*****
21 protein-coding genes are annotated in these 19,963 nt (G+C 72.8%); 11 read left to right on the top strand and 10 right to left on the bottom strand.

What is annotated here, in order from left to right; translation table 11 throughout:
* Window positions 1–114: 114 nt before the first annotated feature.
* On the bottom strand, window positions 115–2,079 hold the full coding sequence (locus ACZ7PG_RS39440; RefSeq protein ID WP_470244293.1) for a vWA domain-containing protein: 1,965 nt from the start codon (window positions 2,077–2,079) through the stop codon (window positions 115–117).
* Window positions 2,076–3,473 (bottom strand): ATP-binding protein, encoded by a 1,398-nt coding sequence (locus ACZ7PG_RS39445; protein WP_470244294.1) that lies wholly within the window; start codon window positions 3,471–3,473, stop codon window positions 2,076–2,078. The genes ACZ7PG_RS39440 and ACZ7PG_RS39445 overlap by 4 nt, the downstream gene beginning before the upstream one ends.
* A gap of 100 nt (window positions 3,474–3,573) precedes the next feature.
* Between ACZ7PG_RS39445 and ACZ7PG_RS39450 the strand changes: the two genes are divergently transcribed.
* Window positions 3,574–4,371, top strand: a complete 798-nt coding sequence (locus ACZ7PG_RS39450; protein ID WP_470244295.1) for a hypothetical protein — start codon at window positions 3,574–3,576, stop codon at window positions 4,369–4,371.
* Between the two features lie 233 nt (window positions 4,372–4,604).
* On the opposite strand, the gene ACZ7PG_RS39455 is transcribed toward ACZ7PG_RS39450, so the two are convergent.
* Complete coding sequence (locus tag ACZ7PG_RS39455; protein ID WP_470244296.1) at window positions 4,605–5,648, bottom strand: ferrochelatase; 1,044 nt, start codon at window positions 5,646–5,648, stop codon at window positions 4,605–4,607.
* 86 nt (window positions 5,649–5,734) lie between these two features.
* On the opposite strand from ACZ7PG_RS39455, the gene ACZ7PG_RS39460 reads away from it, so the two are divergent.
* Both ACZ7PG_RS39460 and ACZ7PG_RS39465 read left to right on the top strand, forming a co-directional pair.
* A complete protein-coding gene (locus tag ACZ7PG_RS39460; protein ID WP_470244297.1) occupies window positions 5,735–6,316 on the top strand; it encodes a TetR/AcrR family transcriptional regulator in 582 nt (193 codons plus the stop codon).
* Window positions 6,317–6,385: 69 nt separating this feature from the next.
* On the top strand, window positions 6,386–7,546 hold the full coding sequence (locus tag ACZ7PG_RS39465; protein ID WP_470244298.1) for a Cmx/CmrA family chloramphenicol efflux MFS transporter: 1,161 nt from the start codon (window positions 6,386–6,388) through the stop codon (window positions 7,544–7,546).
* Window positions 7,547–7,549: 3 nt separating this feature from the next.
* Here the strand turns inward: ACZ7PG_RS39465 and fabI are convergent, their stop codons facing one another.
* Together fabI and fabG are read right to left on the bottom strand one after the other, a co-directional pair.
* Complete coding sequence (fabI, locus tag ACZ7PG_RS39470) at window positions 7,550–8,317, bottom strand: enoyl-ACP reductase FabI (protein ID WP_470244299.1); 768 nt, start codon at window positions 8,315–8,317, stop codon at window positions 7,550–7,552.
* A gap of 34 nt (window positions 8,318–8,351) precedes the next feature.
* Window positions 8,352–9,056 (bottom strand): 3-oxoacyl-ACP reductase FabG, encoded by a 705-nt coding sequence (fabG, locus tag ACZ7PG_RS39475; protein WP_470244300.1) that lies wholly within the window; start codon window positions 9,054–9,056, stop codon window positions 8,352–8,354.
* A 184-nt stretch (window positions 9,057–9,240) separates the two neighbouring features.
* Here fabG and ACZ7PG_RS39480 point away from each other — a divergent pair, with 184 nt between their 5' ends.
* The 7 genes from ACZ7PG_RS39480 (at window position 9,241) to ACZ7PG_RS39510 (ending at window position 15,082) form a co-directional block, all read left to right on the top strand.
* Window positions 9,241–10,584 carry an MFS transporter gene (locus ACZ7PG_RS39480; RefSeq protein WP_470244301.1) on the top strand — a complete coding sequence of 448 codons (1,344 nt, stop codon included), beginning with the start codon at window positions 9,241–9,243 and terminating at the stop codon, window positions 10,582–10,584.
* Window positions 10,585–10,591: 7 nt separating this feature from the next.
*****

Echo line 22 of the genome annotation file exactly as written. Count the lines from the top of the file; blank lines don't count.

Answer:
* A gap of 34 nt (window positions 8,318–8,351) precedes the next feature.